whether his fall enrag'd him, or how 'twas, hee did so set
his teeth, and teare it. Oh, I warrant how he mammockt

Vol. One on's Fathers moods

Val. Indeed la, tis a Noble childe

Virg. A Cracke Madam

Val. Come, lay aside your stitchery, I must haue you
play the idle Huswife with me this afternoone

Virg. No (good Madam)
I will not out of doores

Val. Not out of doores?
Volum. She shall, she shall

Virg. Indeed no, by your patience; Ile not ouer the
threshold, till my Lord returne from the Warres

Val. Fye, you confine your selfe most vnreasonably:
Come, you must go visit the good Lady that lies in

Virg. I will wish her speedy strength, and visite her
with my prayers: but I cannot go thither

Volum. Why I pray you

Vlug. 'Tis not to saue labour, nor that I want loue

Val. You would be another Penelope: yet they say, all
the yearne she spun in Vlisses absence, did but fill Athica
full of Mothes. Come, I would your Cambrick were sensible
as your finger, that you might leaue pricking it for
pitie. Come you shall go with vs

Vir. No good Madam, pardon me, indeed I will not

Val. In truth la go with me, and Ile tell you excellent
newes of your Husband

Virg. Oh good Madam, there can be none yet

Val. Verily I do not iest with you: there came newes
from him last night

Vir. Indeed Madam

Val. In earnest it's true; I heard a Senatour speake it.
Thus it is: the Volcies haue an Army forth, against who[m]
Cominius the Generall is gone, with one part of our Romane
power. Your Lord, and Titus Lartius, are set down
before their Citie Carioles, they nothing doubt preuailing,
and to make it breefe Warres. This is true on mine
Honor, and so I pray go with vs

Virg. Giue me excuse good Madame, I will obey you
in euery thing heereafter

Vol. Let her alone Ladie, as she is now:
She will but disease our better mirth

Valeria. In troth I thinke she would:
Fare you well then. Come good sweet Ladie.
Prythee Virgilia turne thy solemnesse out a doore,
And go along with vs

Virgil. No
At a word Madam; Indeed I must not,
I wish you much mirth

Val. Well, then farewell.

Exeunt. Ladies.

Enter Martius, Titus Lartius, with Drumme and Colours, with
Captaines and
Souldiers, as before the City Corialus: to them a Messenger.

Martius. Yonder comes Newes:
A Wager they haue met

Lar. My horse to yours, no

Mar. Tis done

Lart. Agreed

Mar. Say, ha's our Generall met the Enemy?
Mess. They lye in view, but haue not spoke as yet

Lart. So, the good Horse is mine

Mart. Ile buy him of you

Lart. No, Ile nor sel, nor giue him: Lend you him I will
For halfe a hundred yeares: Summon the Towne

Mar. How farre off lie these Armies?
Mess. Within this mile and halfe

Mar. Then shall we heare their Larum, & they Ours.
Now Mars, I prythee make vs quicke in worke,
That we with smoaking swords may march from hence
To helpe our fielded Friends. Come, blow thy blast.

They Sound a Parley: Enter two Senators with others on the Walles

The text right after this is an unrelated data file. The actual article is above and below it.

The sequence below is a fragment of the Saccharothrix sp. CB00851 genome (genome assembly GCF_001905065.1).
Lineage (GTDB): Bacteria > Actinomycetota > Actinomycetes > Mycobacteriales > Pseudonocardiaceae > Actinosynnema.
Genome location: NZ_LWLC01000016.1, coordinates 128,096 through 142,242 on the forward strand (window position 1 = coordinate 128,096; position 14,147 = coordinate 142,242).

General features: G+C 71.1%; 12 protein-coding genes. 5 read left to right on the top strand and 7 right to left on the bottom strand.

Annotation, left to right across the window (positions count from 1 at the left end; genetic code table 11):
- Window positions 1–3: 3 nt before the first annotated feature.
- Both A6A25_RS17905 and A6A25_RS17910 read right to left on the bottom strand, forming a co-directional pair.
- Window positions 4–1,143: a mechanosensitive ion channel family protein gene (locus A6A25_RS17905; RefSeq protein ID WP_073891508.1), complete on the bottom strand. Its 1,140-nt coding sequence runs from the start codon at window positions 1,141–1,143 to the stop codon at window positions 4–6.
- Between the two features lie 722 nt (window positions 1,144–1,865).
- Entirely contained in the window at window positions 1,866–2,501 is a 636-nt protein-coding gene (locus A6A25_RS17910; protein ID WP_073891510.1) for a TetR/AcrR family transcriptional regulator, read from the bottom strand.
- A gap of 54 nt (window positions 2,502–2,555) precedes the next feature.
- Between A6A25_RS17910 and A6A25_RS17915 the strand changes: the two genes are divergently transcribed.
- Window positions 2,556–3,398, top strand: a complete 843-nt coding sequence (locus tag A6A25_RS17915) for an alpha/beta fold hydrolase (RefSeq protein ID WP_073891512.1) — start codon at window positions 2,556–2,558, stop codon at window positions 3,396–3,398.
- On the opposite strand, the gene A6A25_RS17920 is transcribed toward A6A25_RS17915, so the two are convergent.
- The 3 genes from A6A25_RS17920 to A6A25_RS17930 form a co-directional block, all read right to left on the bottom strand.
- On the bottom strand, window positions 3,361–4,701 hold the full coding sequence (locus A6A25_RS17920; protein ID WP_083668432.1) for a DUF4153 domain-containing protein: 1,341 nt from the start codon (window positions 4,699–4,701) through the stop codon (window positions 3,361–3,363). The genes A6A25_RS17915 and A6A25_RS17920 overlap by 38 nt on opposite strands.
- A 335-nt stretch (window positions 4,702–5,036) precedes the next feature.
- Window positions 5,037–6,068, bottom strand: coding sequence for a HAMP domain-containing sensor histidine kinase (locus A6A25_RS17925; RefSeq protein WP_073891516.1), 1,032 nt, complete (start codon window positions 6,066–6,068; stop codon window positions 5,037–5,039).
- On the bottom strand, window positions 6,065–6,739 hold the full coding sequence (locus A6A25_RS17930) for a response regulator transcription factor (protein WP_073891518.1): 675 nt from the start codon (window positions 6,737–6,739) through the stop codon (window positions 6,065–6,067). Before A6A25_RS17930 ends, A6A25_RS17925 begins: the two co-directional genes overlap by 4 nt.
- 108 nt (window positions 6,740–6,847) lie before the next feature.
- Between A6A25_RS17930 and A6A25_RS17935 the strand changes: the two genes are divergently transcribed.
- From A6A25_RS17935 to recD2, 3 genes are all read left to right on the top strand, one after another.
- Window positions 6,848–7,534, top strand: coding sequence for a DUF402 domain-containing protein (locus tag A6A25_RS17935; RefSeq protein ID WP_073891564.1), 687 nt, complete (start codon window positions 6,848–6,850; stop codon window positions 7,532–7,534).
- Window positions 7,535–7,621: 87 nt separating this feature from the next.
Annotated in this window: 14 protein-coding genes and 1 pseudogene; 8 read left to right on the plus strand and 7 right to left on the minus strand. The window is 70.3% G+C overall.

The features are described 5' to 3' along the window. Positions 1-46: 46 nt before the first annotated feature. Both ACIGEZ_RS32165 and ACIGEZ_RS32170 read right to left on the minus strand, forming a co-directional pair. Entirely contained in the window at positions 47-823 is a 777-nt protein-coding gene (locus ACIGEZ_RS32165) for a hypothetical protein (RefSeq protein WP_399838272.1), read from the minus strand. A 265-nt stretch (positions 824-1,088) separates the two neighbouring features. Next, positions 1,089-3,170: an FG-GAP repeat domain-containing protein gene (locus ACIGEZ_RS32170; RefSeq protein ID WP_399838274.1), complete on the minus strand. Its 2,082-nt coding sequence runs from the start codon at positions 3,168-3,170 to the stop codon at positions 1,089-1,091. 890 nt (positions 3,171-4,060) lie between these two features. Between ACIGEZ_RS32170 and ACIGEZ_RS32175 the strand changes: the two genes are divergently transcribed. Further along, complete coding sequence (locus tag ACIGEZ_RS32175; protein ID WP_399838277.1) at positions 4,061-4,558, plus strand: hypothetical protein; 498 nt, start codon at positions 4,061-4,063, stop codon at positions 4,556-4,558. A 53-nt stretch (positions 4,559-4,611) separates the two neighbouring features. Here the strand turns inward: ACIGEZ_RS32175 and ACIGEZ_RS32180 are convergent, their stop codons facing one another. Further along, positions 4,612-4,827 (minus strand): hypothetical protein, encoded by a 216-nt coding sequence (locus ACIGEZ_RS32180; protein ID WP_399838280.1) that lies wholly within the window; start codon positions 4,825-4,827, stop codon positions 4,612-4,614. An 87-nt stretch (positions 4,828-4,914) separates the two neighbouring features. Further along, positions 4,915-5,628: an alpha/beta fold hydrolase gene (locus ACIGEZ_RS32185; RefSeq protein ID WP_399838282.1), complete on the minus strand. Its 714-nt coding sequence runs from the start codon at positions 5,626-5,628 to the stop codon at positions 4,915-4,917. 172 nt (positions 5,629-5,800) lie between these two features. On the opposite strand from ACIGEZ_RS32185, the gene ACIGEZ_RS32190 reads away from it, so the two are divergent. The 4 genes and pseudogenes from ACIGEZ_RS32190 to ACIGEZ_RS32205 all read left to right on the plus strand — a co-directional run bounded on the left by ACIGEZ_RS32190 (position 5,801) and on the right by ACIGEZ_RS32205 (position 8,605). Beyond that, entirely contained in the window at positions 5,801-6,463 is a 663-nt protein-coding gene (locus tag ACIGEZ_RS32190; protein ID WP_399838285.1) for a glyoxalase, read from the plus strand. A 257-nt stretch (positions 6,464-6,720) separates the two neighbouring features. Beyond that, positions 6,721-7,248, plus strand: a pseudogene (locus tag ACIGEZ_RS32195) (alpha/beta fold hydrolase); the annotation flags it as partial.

Tullus Auffidious, is he within your Walles?
1.Senat. No, nor a man that feares you lesse then he,
That's lesser then a little:

Drum a farre off.

Hearke, our Drummes
Are bringing forth our youth: Wee'l breake our Walles
Rather then they shall pound vs vp our Gates,
Which yet seeme shut, we haue but pin'd with Rushes,
They'le open of themselues. Harke you, farre off

Alarum farre off.

There is Auffidious. List what worke he makes
Among'st your clouen Army

Mart. Oh they are at it

Lart. Their noise be our instruction. Ladders hoa.
Enter the Army of the Volces.

Mar. They feare vs not, but issue forth their Citie.
Now put your Shields before your hearts, and fight
With hearts more proofe then Shields.
Aduance braue Titus,
They do disdaine vs much beyond our Thoughts,
which makes me sweat with wrath. Come on my fellows
He that retires, Ile take him for a Volce,
And he shall feele mine edge.

Alarum, the Romans are beat back to their Trenches Enter Martius

Mar. All the contagion of the South, light on you,
You Shames of Rome: you Heard of Byles and Plagues
Plaister you o're, that you may be abhorr'd
Farther then seene, and one infect another
Against the Winde a mile: you soules of Geese,
That beare the shapes of men, how haue you run
From Slaues, that Apes would beate; Pluto and Hell,
All hurt behinde, backes red, and faces pale
With flight and agued feare, mend and charge home,
Or by the fires of heauen, Ile leaue the Foe,
And make my Warres on you: Looke too't: Come on,
If you'l stand fast, wee'l beate them to their Wiues,
As they vs to our Trenches followes.

Another Alarum, and Martius followes them to gates, and is shut

So, now the gates are ope: now proue good Seconds,
'Tis for the followers Fortune, widens them,
Not for the flyers: Marke me, and do the like.
Enter the Gati.

1.Sol. Foole-hardinesse, not I

2.Sol. Nor I

1.Sol. See they haue shut him in.

Alarum continues

All. To th' pot I warrant him.

Enter Titus Lartius

Tit. What is become of Martius?
All. Slaine (Sir) doubtlesse

1.Sol. Following the Flyers at the very heeles,